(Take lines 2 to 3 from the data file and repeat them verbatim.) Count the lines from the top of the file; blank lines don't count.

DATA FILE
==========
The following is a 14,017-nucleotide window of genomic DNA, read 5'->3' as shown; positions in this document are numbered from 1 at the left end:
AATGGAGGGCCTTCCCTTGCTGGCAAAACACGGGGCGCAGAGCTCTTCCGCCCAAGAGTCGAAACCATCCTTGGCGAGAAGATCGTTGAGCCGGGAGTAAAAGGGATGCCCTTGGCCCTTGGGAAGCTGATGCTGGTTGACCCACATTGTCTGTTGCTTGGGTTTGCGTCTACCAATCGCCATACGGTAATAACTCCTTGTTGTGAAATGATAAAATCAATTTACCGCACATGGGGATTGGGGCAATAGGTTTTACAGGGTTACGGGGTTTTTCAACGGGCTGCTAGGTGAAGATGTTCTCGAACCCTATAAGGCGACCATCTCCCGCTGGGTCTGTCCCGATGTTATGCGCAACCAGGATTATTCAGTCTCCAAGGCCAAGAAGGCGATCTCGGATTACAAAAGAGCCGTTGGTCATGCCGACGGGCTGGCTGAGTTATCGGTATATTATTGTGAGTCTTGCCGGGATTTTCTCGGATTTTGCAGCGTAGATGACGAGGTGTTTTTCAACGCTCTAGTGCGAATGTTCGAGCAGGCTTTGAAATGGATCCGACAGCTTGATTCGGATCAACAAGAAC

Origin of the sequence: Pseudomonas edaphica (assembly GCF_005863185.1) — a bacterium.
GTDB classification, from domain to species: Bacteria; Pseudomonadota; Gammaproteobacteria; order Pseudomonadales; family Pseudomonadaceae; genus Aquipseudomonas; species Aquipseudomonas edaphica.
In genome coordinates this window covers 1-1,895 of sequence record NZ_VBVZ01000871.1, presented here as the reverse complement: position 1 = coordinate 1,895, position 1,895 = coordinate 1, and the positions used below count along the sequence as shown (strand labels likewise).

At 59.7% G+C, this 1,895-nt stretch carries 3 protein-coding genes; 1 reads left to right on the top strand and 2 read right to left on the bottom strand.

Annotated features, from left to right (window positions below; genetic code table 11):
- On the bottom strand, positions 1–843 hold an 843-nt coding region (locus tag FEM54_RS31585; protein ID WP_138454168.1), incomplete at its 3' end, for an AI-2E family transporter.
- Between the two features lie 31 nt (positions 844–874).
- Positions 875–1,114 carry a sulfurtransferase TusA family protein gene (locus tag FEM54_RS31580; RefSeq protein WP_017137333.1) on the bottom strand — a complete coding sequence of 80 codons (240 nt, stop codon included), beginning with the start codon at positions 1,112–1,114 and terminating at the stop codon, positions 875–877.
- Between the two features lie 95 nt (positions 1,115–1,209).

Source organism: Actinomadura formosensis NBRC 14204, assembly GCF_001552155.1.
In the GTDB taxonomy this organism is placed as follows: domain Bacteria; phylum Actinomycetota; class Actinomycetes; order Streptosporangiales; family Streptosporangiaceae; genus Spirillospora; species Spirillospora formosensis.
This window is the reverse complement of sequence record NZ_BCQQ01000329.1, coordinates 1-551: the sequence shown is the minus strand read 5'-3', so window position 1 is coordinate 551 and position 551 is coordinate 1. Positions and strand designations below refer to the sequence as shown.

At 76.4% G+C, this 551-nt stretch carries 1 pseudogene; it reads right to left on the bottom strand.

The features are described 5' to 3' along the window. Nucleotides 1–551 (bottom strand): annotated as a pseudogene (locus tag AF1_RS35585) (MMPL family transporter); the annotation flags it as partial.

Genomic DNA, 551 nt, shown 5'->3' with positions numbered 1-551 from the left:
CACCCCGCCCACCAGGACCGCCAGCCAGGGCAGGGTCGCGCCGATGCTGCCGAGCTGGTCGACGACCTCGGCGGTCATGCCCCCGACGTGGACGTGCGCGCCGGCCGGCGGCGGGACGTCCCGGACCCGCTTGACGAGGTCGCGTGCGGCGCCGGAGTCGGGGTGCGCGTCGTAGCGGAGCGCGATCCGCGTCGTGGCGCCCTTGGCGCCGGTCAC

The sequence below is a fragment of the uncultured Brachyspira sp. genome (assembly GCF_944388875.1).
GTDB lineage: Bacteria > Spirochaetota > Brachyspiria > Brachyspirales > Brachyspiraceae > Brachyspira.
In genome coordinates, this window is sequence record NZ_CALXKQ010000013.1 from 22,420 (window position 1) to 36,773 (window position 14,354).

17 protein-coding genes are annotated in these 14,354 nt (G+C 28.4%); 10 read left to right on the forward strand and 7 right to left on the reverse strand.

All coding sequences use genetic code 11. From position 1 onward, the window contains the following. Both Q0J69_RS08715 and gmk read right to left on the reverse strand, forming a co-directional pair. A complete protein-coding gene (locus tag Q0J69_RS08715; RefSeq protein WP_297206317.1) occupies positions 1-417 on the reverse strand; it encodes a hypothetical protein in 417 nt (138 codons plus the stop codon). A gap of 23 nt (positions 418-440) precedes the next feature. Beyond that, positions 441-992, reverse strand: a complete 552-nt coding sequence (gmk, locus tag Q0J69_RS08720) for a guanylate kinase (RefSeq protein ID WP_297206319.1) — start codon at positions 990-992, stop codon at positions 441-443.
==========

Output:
AATGGAGGGCCTTCCCTTGCTGGCAAAACACGGGGCGCAGAGCTCTTCCGCCCAAGAGTCGAAACCATCCTTGGCGAGAAGATCGTTGAGCCGGGAGTAAAAGGGATGCCCTTGGCCCTTGGGAAGCTGATGCTGGTTGACCCACATTGTCTGTTGCTTGGGTTTGCGTCTACCAATCGCCATACGGTAATAACTCCTTGTTGTGAAATGATAAAATCAATTTACCGCACATGGGGATTGGGGCAATAGGTTTTACAGGGTTACGGGGTTTTTCAACGGGCTGCTAGGTGAAGATGTTCTCGAACCCTATAAGGCGACCATCTCCCGCTGGGTCTGTCCCGATGTTATGCGCAACCAGGATTATTCAGTCTCCAAGGCCAAGAAGGCGATCTCGGATTACAAAAGAGCCGTTGGTCATGCCGACGGGCTGGCTGAGTTATCGGTATATTATTGTGAGTCTTGCCGGGATTTTCTCGGATTTTGCAGCGTAGATGACGAGGTGTTTTTCAACGCTCTAGTGCGAATGTTCGAGCAGGCTTTGAAATGGATCCGACAGCTTGATTCGGATCAACAAGAAC

Origin of the sequence: Pseudomonas edaphica (assembly GCF_005863185.1) — a bacterium.